The 'Locke & Key' Movie Is Dead -- But The Audio Book Lives On [Exclusive]

Author Joe Hill reveals all about Audible's upcoming adaptation -- and way more on the future of 'Locke & Key.'

Back before San Diego Comic-Con, MTV broke the news that beloved comic book series "Locke & Key" would be coming back... Sort of. Audible will be releasing the graphic novels as audio books, starting on Monday, October 5.

And not only that, they have an all-star cast including "Orphan Black" star Tatiana Maslany, "Orange Is The New Black" star Kate Mulgrew, and Haley Joel Osment, who once again will be seeing (or hearing, I guess) dead people.

The book is available for pre-order now -- and is free until November 4 -- but we're not done with the crazy news for fans of Keyhouse yet. Not only do we have an exclusive clip from the audio book below, in advance of its release; but we can also reveal that at New York Comic-Con from October 8-11 fans will actually get to visit a key scene from the book IRL.

If you're not freaking out yet, that scene is one of the most iconic in the series: when Bode meets Dodge for the first time in the wellhouse. In the book -- which remember, is a comic book ostensibly unable to do any jump scares like in a movie -- this moment is f--king terrifying.

At New York Comic-Con, Audible has matched artwork by series co-creator Gabriel Rodriguez with binaural audio to create a 360 degree, immersive VR experience. It'll also be available on your computer and mobile device through YouTube 360, but, you know... In person. Horrifying.

Also in advance of the release, we hopped on the phone with "Locke & Key" creator Joe Hill to talk about the evolution of the book from comic to audio book, what's next for the property (not a movie, but...), and way more.

MTV News: Always good to talk to you Joe... Just curious to start, how did Audible approach you about this?

Joe Hill: Well they didn’t really approach me so much. Audible has been trying to do for audio books and audio plays what Netflix has done with their own sort of home baked TV shows. And so they’ve been looking for interesting projects that they can expand into serialized performances, large scale performances that can hopefully build some compulsive listening in the same way that people feel sort of compulsive about watching the new season of "Orange is the New Black" when it comes out.

You know, taking their Saturday and Sunday to watch thirteen episodes in one weekend. So they liked "Locke and Key," what they had seen of it, and they approached IDW... And IDW publishing is always game for a new experiment, and said sure let’s have at it. Let’s see what you can do.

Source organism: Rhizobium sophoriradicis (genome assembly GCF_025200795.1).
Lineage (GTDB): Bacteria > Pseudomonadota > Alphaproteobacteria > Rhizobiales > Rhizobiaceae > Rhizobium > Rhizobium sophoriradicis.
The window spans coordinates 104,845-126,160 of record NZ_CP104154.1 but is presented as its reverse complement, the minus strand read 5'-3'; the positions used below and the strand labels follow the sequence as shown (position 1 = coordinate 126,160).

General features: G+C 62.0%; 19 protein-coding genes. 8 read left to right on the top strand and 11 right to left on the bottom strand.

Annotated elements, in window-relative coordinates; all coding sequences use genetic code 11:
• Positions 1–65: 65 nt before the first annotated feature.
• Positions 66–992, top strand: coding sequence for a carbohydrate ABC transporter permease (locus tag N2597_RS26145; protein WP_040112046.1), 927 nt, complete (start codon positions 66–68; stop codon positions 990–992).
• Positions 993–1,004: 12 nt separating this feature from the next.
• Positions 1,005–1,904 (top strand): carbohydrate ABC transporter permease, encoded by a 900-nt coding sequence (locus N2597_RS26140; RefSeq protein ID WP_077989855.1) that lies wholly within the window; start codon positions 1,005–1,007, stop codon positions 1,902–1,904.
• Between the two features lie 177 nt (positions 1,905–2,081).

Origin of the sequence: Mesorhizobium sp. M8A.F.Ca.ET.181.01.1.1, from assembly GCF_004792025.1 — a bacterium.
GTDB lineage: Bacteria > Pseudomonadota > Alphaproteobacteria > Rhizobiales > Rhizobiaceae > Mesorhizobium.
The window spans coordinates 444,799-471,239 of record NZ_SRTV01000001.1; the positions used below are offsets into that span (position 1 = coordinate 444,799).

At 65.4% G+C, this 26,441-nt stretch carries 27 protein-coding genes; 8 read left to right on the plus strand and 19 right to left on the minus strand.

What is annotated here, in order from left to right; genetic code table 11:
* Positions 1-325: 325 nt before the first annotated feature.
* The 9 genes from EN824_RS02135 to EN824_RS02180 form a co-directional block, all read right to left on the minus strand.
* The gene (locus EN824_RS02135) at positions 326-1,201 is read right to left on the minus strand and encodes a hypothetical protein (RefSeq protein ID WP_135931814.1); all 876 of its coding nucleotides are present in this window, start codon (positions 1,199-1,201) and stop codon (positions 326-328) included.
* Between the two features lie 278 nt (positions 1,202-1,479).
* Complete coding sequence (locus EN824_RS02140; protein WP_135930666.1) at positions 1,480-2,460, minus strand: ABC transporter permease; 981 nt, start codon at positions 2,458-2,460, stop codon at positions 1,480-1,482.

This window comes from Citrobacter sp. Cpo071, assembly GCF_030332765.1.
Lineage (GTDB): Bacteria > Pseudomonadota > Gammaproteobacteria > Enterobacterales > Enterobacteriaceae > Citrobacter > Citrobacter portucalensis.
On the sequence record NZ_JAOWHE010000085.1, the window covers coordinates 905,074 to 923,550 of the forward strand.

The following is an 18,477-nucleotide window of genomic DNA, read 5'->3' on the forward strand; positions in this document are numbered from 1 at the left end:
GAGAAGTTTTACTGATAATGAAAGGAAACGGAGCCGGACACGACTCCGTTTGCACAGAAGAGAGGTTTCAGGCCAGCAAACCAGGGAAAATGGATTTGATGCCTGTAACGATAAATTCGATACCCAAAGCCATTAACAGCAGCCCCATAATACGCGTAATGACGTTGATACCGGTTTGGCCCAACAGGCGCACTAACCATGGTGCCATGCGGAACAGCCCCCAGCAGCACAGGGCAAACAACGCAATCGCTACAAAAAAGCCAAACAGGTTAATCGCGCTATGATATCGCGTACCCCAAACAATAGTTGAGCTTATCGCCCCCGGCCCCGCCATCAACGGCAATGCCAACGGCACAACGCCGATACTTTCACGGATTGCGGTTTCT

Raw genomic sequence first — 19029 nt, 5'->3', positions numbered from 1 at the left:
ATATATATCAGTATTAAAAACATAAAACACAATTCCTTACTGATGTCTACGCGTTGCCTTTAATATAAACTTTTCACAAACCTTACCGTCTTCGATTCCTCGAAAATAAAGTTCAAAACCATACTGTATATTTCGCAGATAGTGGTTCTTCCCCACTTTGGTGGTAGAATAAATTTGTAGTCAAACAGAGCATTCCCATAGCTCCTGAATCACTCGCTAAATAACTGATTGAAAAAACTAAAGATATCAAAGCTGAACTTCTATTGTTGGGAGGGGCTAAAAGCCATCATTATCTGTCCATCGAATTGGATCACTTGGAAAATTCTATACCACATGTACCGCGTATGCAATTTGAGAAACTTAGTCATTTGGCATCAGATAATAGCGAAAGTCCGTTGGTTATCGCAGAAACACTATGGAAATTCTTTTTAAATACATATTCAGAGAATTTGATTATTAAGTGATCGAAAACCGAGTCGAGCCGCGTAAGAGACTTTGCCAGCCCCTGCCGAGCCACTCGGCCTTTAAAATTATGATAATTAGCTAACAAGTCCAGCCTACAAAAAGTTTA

MTV: You and I have certainly discussed quite a bit over the years how with comics, it’s hard to do scares. It’s hard to do horror, but through Gabriel Rodriguez's art you really got around that. You had those jump scares, those turns... But now you’re adding another layer when you’re going from comics to audio -- so how did you get around that?

Hill: You almost stole my line! The thing is about horror in comic books is that comic books can’t be scary. And the argument about why they can’t be scary is actually a pretty good one. Humans, especially when it comes to the sort of flight or fight response, humans are really attuned to sound more than anything they see. All of the great horror films tend to achieve their most heightened effects through the use of sound, not through the use of image.

That’s true whether you’re talking about the scene in "Jaws" which preys right on peoples nerve endings, or even just the screech of the raptors in "Jurassic Park." That produces a primal response in us that -- it wires us to feel alarmed, to feel afraid. And comic books don’t have that. Comic books have sound effects printed on the page, but reading "splort" on the page somehow doesn’t have quite the same visceral impact of hearing an ax sinking in to bone and flesh. So in that way, it’s possible to do with the audio play -- to try for effects and responses that it’s difficult to get from a comic book.

With that said, I don’t agree with the idea that comic books can’t be scary. It’s harder, but it’s certainly not impossible. You have control of the reader’s eye. You can control what they see, when. And it’s possible to really jar the reader by showing them by leading their eye to something they didn’t expect and kind of wish they could unsee.